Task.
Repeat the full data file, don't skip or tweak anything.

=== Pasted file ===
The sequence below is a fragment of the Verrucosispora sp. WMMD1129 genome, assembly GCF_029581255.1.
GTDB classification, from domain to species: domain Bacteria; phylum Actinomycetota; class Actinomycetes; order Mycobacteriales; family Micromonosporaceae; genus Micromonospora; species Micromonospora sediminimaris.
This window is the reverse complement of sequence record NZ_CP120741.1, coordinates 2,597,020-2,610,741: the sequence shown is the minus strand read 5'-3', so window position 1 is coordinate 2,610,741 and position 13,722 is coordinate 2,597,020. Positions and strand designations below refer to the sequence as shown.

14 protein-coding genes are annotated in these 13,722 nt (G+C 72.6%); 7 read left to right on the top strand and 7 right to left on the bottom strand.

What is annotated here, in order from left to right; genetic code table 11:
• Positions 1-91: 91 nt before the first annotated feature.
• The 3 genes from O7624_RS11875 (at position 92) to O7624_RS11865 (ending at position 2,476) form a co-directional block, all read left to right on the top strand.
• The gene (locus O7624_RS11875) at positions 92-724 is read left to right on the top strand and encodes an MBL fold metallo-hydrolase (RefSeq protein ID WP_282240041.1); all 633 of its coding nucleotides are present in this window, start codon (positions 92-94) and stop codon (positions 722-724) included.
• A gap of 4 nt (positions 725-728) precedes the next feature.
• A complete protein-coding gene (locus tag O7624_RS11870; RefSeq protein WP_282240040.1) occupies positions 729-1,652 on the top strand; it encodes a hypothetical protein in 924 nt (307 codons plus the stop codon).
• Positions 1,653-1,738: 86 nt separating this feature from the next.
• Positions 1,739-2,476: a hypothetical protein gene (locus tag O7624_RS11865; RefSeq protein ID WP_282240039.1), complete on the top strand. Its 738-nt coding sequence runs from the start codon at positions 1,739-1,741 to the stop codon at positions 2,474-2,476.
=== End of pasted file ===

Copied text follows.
The sequence below is a fragment of the Verrucosispora sp. WMMD1129 genome, assembly GCF_029581255.1.
GTDB classification, from domain to species: domain Bacteria; phylum Actinomycetota; class Actinomycetes; order Mycobacteriales; family Micromonosporaceae; genus Micromonospora; species Micromonospora sediminimaris.
This window is the reverse complement of sequence record NZ_CP120741.1, coordinates 2,597,020-2,610,741: the sequence shown is the minus strand read 5'-3', so window position 1 is coordinate 2,610,741 and position 13,722 is coordinate 2,597,020. Positions and strand designations below refer to the sequence as shown.

14 protein-coding genes are annotated in these 13,722 nt (G+C 72.6%); 7 read left to right on the top strand and 7 right to left on the bottom strand.

What is annotated here, in order from left to right; genetic code table 11:
• Positions 1-91: 91 nt before the first annotated feature.
• The 3 genes from O7624_RS11875 (at position 92) to O7624_RS11865 (ending at position 2,476) form a co-directional block, all read left to right on the top strand.
• The gene (locus O7624_RS11875) at positions 92-724 is read left to right on the top strand and encodes an MBL fold metallo-hydrolase (RefSeq protein ID WP_282240041.1); all 633 of its coding nucleotides are present in this window, start codon (positions 92-94) and stop codon (positions 722-724) included.
• A gap of 4 nt (positions 725-728) precedes the next feature.
• A complete protein-coding gene (locus tag O7624_RS11870; RefSeq protein WP_282240040.1) occupies positions 729-1,652 on the top strand; it encodes a hypothetical protein in 924 nt (307 codons plus the stop codon).
• Positions 1,653-1,738: 86 nt separating this feature from the next.
• Positions 1,739-2,476: a hypothetical protein gene (locus tag O7624_RS11865; RefSeq protein ID WP_282240039.1), complete on the top strand. Its 738-nt coding sequence runs from the start codon at positions 1,739-1,741 to the stop codon at positions 2,474-2,476.